Limited and mostly male-authored scientific research on the issue doesn't help our understanding of the condition, Dr. Rohr says. It's one of the reasons she and her community colleague Dr. Elisabeth Netherton, regional medical director of MindPath Health, offer presentations on "Cognition and the Transition to Motherhood."
The two speak to neuropsychologists who frequently hear these new mothers' complaints, and they also provide their comprehensive Mom Brain presentation to mental health practitioners, moms in their own mom groups and other lay audiences.
Why does Mom Brain happen?
Their presentation stresses the presence of actual physical factors that can cause or add to Mom Brain symptoms. Some are more than a little frightening:
- A 2017 study reported a loss of gray matter in the social cognition brain region linked to pregnancy and sometimes lasting up to six years postpartum.
Dr. Rohr, a clinical psychologist, cautions that this is not as bad as it sounds, more a type of "synaptic pruning" that the researchers theorize is the brain's way of fine-tuning a new mother's neural networks so she is more skilled at understanding her baby's needs.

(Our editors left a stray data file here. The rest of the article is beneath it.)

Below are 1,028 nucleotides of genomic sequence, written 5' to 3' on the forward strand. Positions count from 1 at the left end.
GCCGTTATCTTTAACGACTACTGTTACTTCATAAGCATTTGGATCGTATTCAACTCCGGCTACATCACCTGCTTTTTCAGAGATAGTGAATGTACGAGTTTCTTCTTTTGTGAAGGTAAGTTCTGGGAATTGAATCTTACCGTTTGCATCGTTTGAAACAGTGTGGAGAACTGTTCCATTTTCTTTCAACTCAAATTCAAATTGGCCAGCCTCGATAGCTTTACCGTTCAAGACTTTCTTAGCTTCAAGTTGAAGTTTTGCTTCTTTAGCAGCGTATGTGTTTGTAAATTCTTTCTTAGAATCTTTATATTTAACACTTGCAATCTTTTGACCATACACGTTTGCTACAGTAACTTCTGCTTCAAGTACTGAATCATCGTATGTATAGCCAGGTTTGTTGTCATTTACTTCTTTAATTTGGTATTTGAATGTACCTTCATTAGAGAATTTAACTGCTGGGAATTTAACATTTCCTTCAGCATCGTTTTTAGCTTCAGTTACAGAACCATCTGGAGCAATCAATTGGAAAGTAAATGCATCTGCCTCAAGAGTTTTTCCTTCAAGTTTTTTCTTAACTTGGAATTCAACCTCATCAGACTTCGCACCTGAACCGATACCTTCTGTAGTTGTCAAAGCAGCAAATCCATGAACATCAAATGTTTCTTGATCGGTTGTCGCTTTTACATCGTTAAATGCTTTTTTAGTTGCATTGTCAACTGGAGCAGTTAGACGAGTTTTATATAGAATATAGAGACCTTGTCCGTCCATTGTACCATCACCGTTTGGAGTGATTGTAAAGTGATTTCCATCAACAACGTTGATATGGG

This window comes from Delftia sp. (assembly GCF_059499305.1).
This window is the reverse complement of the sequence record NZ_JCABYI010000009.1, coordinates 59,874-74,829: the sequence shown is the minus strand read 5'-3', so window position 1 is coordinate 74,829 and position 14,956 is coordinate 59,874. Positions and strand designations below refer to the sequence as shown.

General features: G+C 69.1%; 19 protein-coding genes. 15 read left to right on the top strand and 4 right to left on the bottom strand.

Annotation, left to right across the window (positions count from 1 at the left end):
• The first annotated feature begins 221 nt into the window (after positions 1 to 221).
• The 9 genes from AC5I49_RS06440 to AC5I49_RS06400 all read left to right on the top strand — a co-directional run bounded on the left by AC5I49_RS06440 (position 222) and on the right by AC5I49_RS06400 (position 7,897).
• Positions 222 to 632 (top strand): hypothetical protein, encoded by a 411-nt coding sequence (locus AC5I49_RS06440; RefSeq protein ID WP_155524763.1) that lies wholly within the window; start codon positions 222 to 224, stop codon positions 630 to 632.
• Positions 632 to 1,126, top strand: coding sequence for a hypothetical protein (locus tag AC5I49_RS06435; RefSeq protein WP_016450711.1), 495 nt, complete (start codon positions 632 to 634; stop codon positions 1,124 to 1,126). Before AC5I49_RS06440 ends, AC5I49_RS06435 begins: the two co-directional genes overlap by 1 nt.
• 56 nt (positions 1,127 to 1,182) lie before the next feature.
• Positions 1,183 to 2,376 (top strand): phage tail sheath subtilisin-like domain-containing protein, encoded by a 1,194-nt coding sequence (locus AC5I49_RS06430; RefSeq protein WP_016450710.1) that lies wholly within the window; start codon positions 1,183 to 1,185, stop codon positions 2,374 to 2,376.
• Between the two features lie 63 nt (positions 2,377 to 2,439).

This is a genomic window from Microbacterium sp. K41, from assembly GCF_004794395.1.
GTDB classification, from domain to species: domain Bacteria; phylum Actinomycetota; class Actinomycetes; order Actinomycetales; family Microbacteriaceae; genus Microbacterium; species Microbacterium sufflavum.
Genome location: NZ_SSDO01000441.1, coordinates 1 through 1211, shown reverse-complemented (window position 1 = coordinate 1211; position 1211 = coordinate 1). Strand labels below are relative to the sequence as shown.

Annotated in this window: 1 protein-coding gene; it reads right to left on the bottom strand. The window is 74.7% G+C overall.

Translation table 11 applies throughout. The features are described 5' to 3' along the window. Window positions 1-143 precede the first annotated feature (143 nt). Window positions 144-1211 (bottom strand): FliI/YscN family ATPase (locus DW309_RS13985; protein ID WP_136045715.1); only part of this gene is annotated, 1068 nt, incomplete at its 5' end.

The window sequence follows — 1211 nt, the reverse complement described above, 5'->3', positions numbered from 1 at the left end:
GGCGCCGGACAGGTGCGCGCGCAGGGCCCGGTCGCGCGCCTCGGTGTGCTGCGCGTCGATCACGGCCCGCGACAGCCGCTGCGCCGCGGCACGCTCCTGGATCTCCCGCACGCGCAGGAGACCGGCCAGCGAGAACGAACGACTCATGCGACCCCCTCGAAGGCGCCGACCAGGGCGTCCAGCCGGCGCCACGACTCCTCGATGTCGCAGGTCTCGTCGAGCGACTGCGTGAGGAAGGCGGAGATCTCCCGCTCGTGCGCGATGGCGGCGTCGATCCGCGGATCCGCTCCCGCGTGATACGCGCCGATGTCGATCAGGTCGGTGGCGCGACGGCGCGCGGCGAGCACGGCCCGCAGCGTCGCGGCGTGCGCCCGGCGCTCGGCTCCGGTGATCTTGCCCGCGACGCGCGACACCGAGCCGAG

In other words, the new mother's brain is becoming more efficient at its motherhood role.
But it certainly may not feel like that to new mothers trying to navigate life as they did before pregnancy.
Dr. Rohr cites other physical factors believed to lead to Mom Brain:
1. Hormonal changes
Estrogen is protective and supportive of cognitive functioning, and it drops precipitously after birth.
2. Sleep disturbances
Sleep fragmentation (waking multiple times throughout the night) and general reduction in hours of sleep lead to persistent and profound deficits in attention, memory, impulsivity and reward system functioning, according to a study in Nature Reviews: Neuroscience.
Most sleep research reflects the impact on cognition after acute sleep disturbance. There's less laboratory data — if any — on the cognitive impact of long-term chronic sleep disturbance (like that experienced by parents).